The longer you can keep your body producing higher levels of HGH, the longer you will likely experience more robust health and strength. Some athletes choose to inject it for this very reason, though it is a banned substance in nearly every professional sport. I do not recommend injecting HGH however, due to the potential side effects, the cost and, more importantly, it is likely to cause more long-term harm than good. Fortunately, your body produces HGH naturally when you exercise your super-fast muscle fibers during vigorous, high-intensity exercise like Peak Fitness.
Because these exercises are so intense, you only need to do them three times a week, and the entire workout takes just 20 minutes. Doing them more often can actually be harmful, as your body will not have enough time for recovery. Here's a summary of what a typical Peak Fitness routine might look like:
- Warm up for three minutes
- Exercise as hard and fast as you can for 30 seconds. You should feel like you couldn't possibly go on another few seconds
- Recover for 90 seconds
- Repeat the high intensity exercise and recovery 7 more times
As you can see, the entire workout is only 20 minutes. Twenty minutes! That really is a beautiful thing. And within those 20 minutes, 75 percent of that time is warming up, recovering or cooling down. You're really only working out intensely for four minutes!
Keep in mind that you can use virtually any type of equipment you want for this – an elliptical machine, a treadmill, swimming, even sprinting outdoors (although you will need to do this very carefully to avoid injury) — as long as you're pushing yourself as hard as you can for 30 seconds. But do be sure to stretch properly and start slowly to avoid injury. Start with two or three repetitions and work your way up, don't expect to do all eight repetitions the first time you try this, especially if you are out of shape. For an in-depth explanation of Peak Fitness, read this past article, and watch my video demonstration below.
Fasting, and Fasting Before Exercise, Might Give You Even More of an Anti-Aging Boost
I have recently begun integrating Peak Fitness exercise with intermittent fasting, as it appears this will greatly catalyze the potential of exercise to reduce your risk of chronic disease and help keep your body biologically young. Simply put, exercise and fasting yield acute oxidative stress, which actually benefits your muscle.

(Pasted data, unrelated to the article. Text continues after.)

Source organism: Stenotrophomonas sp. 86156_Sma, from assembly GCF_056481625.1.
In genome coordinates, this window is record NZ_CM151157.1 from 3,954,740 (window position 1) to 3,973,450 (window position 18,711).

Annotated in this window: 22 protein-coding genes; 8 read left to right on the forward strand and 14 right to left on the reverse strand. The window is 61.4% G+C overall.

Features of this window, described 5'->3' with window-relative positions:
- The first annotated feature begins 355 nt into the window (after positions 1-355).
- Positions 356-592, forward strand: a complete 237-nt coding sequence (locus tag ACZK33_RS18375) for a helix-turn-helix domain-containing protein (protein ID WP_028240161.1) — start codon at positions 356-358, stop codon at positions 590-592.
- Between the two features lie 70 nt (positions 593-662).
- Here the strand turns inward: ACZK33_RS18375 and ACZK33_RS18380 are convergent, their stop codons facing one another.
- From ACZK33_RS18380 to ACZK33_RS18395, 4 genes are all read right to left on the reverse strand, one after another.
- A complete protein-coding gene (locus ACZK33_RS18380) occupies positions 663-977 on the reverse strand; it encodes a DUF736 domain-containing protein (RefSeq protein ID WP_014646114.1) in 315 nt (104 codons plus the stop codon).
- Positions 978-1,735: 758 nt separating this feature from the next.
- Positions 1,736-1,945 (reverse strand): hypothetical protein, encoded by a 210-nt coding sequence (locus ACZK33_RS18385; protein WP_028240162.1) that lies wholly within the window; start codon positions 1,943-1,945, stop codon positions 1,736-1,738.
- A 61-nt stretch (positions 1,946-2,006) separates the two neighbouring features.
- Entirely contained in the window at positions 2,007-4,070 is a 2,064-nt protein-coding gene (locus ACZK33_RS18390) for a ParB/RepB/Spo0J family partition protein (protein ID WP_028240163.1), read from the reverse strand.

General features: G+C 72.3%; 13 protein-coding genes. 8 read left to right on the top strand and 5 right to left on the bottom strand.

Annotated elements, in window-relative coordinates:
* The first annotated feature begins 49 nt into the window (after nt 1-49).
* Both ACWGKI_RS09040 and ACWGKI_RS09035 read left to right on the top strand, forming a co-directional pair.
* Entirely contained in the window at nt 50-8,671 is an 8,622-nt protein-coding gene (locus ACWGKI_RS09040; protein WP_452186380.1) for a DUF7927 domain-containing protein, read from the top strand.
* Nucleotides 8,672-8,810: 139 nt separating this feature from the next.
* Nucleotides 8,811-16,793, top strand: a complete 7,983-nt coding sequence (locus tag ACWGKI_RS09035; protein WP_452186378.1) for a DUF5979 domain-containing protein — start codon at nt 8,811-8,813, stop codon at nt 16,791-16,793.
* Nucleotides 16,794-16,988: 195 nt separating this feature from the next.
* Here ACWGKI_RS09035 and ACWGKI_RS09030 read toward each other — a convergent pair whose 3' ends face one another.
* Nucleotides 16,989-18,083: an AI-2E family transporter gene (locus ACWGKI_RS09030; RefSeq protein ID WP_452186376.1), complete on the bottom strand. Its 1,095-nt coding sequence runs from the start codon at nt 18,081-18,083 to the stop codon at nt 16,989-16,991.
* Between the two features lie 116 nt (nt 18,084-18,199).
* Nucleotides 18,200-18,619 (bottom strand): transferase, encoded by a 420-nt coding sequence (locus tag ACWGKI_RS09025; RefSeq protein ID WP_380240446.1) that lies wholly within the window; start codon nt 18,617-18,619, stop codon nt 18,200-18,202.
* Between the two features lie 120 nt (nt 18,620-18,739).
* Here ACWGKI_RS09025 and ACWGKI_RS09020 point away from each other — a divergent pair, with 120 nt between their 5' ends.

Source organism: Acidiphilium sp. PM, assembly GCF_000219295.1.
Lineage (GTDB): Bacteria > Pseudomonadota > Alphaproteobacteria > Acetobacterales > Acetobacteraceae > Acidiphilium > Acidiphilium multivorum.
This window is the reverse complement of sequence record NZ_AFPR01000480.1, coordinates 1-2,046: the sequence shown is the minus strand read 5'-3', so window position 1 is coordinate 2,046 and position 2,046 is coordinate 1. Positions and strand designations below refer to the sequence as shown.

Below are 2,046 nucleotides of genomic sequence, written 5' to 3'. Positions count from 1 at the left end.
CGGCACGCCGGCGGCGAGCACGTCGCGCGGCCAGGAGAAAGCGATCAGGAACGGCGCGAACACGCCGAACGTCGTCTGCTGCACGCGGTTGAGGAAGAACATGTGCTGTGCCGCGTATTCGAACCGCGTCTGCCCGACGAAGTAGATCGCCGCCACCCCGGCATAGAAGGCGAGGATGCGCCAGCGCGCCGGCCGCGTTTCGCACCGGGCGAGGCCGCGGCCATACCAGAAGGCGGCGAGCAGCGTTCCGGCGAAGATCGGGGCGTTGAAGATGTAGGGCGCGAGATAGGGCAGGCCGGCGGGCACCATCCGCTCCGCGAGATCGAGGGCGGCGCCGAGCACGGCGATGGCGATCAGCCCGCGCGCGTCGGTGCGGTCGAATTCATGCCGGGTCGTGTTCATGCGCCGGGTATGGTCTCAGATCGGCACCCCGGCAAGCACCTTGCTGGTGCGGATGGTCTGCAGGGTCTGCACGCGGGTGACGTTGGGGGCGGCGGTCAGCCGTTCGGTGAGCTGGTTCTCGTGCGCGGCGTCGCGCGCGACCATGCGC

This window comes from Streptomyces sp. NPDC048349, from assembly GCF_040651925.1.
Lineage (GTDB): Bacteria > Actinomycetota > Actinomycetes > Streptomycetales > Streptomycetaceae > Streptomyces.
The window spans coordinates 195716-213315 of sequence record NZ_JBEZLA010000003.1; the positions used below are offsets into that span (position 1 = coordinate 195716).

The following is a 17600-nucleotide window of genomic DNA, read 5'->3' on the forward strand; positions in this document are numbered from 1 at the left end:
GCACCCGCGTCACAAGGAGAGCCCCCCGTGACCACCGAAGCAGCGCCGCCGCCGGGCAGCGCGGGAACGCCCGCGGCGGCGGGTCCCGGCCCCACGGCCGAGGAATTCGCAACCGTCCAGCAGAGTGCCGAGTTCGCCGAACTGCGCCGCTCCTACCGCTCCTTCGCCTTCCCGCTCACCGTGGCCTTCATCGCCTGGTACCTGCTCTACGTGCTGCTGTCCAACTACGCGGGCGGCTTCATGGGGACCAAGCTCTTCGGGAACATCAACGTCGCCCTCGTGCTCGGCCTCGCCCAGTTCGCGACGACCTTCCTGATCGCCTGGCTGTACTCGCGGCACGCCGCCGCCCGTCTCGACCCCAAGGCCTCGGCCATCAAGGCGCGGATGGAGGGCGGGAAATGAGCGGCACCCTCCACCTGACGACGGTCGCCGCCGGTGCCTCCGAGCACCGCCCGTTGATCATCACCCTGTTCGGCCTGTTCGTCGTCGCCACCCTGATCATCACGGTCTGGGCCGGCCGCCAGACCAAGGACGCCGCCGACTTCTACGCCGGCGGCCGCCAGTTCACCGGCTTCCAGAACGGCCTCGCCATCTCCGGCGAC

Ori explains that acute oxidative stress is:
" ... essential for keeping your muscle machinery tuned. Technically, acute oxidative stress makes your muscle increasingly resilient to oxidative stress; it stimulates glutathione and SOD [superoxide dismutase, the first antioxidant mobilized by your cells for defense] production in your mitochondria along with increased muscular capacity to utilize energy, generate force and resist fatigue. Hence, exercise and fasting help counteract all the main determinants of muscle aging. But there is something else about exercise and fasting. When combined, they trigger a mechanism that recycles and rejuvenates your brain and muscle tissues."
The mechanism he refers to is triggering genes and growth factors, including IGF-1, brain-derived neurotropic factor (BDNF) and muscle regulatory factors (MRFs), which signal brain stem cells and muscle satellite cells to convert into new neurons and new muscle cells respectively. This means that exercise while fasting may actually help to keep your brain, neuro-motors and muscle fibers biologically young. Even if you take the exercise component out, modern science has confirmed there are many good reasons for fasting, including:
- Normalizing your insulin sensitivity, which is key for optimal health as insulin resistance (which is what you get when after prolonged periods of over-secreted and elevated insulin) is a primary contributing factor to nearly all chronic disease, from diabetes to heart disease and even cancer
- Normalizing ghrelin levels, also known as "the hunger hormone"
- Promoting human growth hormone (HGH) production, which plays an important part in health, fitness and slowing the aging process
- Lowering triglyceride levels
- Reducing inflammation and lessening free radical damage
There's also plenty of research showing that fasting has a beneficial impact on longevity in animals. There are a number of mechanisms contributing to this effect. Normalizing insulin sensitivity is a major one, but fasting also complements the insulin like growth factor (IGF-1) and mTOR pathways, which plays important roles in the repair and regeneration of tissues for sustaining a youthful body.